The Tenth Amendment says this. Specifically, it says that
...powers not delegated to the United States by the Constitution, nor prohibited by it to the states, are reserved to the states respectively, or to the people.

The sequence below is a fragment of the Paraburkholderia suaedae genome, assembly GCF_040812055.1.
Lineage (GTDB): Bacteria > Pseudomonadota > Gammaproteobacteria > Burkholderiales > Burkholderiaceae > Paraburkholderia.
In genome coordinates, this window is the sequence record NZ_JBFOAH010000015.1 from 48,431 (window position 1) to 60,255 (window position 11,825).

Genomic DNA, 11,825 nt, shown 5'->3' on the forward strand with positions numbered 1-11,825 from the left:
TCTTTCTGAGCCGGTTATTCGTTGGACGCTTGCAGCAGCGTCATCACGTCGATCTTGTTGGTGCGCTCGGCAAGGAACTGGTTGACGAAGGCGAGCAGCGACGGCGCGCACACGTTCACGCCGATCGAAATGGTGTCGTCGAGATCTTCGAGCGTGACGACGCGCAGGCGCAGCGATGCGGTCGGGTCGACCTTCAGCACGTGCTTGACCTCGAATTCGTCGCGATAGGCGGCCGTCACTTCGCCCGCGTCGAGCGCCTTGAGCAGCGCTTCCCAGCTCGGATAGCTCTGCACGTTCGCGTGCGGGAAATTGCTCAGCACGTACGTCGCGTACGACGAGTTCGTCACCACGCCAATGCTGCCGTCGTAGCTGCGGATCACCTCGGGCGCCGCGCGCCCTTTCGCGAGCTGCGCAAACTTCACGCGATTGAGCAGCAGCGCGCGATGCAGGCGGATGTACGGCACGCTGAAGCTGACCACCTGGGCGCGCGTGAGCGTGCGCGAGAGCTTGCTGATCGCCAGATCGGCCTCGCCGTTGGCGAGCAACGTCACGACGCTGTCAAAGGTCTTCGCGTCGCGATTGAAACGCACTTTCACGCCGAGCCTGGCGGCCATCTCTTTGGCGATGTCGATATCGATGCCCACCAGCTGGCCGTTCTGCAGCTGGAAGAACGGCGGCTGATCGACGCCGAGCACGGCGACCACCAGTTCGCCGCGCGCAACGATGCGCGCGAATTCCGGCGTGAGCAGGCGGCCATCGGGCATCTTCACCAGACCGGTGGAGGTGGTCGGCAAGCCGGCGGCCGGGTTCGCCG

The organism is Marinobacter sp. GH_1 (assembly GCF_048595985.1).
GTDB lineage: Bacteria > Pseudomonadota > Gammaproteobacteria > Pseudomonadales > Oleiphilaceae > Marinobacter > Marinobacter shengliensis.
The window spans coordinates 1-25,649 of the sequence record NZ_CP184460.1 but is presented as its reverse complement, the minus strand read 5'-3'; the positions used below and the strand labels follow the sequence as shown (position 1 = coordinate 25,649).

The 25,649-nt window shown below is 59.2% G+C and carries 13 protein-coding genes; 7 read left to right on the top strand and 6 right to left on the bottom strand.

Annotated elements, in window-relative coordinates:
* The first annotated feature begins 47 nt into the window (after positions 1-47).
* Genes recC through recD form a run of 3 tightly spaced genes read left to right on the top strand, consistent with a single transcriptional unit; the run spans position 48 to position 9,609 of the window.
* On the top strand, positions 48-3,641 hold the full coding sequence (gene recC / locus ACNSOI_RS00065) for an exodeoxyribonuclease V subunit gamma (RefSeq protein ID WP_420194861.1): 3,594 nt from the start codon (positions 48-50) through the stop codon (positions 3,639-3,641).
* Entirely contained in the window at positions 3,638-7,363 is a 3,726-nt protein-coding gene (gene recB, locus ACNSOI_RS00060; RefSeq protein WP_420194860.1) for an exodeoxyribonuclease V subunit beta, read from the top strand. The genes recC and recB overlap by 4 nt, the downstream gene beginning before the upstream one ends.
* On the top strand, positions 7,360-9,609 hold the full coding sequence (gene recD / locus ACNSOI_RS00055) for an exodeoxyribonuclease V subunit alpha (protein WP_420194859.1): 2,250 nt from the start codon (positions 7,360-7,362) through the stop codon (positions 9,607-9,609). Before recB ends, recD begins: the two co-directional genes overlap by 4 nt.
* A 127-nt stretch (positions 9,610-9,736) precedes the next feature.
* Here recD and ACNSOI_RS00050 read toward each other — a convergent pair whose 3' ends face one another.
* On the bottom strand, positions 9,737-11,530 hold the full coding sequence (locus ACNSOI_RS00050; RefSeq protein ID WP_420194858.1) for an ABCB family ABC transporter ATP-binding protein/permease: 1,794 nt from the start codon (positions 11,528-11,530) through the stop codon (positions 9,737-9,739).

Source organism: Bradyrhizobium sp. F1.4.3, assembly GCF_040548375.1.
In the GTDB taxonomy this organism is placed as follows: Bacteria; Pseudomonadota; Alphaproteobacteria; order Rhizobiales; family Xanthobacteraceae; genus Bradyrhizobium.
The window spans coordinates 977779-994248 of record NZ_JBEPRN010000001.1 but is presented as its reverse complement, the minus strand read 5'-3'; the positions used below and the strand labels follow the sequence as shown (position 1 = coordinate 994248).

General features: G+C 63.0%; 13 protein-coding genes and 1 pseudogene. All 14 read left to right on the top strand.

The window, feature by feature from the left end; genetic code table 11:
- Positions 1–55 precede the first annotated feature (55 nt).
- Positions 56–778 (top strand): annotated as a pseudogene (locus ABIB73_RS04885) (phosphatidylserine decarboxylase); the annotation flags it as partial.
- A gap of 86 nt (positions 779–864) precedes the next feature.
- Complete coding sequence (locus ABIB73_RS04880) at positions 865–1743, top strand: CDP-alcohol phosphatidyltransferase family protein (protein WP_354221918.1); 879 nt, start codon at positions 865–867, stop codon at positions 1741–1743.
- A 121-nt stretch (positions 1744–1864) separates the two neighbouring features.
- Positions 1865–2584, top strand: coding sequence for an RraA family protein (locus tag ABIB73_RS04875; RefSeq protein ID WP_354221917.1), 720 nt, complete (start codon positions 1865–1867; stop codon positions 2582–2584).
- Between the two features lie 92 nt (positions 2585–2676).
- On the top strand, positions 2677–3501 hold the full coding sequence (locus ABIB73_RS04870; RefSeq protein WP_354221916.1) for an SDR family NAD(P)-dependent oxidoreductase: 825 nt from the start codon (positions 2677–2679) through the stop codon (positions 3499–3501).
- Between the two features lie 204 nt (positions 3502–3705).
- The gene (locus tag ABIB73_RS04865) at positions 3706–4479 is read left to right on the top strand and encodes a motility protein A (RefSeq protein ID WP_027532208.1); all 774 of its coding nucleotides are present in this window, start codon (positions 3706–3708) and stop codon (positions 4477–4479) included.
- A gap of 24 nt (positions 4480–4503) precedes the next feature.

Like the rest of the Bill of Rights, the Tenth Amendment addressed some of the concerns of Anti-Federalists, people who had raised concerns about the new Constitution, largely on the grounds that it contained insufficient protections for the political powers of the states and the people. They worried that a broad interpretation of clauses related to elections, taxation, the military, and other issues would weaken the states at the expense of the federal government. The Tenth Amendment was intended to protect against these kinds of abuses by clearly defining the system of federalism set up by the Constitution. All powers not expressly delegated to the federal government would be retained by the states. Over time, multiple Supreme Court cases have arisen involving the Tenth Amendment, including McCulloch v. Maryland, Gibbons v. Ogden, and many others--indeed any cases that involve the states rights against the powers of the federal government. Some of the powers claimed by the states under the Tenth Amendment include licensing, regulating education, and many others.